This are the first words of encouragement and kindness that I have received.  And what you have stated is making perfect sense to me. My gaestro doc suggested a high fiber diet and I have been miserable ever sinceEven though I have been miserable after many years of treatment due to the radiation proctitis, I am very lucky and completely blessed that I am a survivor.  I somehow had it in my brain that follow-up from my treatment was good enough to just see my gaestro-enterologist, but now I am leaning on finding a colorectal doctor.  I will start my new chapter in survivor life with the Live Strong site!  I am so thankful that this site is still going strong! I forgot how useful, and how much better it can make one feel.  I wish all of you the best. My former colon doctor (now relocated to another state) told me that if I can make it past the 5 year stat, I have  great chance of beating cancer!! And I hope the same for all of you!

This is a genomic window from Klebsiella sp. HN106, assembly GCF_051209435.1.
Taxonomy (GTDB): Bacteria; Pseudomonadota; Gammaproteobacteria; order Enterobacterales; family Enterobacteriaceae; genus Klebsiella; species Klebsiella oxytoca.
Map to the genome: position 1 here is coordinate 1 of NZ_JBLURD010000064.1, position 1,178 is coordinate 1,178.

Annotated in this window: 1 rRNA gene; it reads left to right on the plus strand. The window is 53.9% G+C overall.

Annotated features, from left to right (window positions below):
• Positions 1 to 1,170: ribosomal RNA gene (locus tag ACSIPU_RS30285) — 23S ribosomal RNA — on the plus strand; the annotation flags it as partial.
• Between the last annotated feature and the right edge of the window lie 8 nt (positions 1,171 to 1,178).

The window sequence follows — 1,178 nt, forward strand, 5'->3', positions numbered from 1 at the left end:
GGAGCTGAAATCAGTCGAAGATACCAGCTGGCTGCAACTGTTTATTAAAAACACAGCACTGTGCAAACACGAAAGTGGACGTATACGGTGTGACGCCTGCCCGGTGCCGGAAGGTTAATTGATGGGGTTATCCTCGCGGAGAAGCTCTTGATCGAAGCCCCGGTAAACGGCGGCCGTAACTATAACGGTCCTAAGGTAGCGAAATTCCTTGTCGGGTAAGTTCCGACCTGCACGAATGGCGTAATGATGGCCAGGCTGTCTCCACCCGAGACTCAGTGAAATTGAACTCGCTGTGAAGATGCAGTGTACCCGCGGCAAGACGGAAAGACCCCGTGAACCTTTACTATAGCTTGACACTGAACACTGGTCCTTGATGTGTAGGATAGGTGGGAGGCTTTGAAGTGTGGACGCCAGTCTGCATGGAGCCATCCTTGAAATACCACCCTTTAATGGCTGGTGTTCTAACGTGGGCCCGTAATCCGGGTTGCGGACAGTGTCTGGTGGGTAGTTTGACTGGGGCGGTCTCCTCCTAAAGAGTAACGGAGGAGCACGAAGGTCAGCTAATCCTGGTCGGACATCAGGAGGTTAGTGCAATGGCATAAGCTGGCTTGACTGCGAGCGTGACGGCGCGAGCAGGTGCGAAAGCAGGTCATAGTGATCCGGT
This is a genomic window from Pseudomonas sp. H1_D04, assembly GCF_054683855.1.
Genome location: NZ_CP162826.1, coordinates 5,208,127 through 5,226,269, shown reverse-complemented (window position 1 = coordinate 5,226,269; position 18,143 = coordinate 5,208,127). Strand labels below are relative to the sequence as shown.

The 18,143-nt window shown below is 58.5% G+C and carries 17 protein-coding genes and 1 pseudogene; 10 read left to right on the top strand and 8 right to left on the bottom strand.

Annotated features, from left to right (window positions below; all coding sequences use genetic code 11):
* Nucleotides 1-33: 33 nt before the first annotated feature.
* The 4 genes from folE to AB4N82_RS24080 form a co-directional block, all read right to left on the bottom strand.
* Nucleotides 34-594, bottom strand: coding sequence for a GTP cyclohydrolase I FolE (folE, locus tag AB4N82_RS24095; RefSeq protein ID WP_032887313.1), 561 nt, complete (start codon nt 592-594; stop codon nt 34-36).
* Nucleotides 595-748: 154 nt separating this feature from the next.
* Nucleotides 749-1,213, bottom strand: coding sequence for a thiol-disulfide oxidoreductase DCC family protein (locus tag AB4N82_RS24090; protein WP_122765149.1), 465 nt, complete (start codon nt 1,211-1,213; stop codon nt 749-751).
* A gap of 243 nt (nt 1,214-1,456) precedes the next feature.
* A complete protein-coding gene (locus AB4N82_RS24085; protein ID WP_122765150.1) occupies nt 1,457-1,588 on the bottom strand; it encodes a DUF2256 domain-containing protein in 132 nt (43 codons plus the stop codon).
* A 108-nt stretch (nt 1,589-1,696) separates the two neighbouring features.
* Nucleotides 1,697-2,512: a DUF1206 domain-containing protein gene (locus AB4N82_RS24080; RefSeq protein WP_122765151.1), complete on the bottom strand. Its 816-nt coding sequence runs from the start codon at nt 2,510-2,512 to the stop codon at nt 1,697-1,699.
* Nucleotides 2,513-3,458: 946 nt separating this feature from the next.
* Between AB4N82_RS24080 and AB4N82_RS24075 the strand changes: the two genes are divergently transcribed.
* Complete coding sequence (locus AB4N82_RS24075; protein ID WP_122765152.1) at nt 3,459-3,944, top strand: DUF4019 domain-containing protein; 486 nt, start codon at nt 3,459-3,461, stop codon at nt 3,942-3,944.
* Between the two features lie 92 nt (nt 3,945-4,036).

nicotianna
Posts: 134
Joined: Oct 2013

Hi - I think going to a colorectal doc would be a good idea.  Gastroenterologists focus on the g-i tract at a higher level (stomach & intestines). A gastroenterologist diagnosed my anal cancer as a hemorrhoid after doing a colonoscopy on me.  He recommended my increasing fiber in my diet.  He had not taken a hx on me (I was already a vegetarian)!  I was diagnosed 11 mos. later w/stage 3b AC:(.

I am so happy you survived so long & w/a gastroenterologist following you to boot!

Nic

lifeaftercolorectal
Posts: 1
Joined: Feb 2015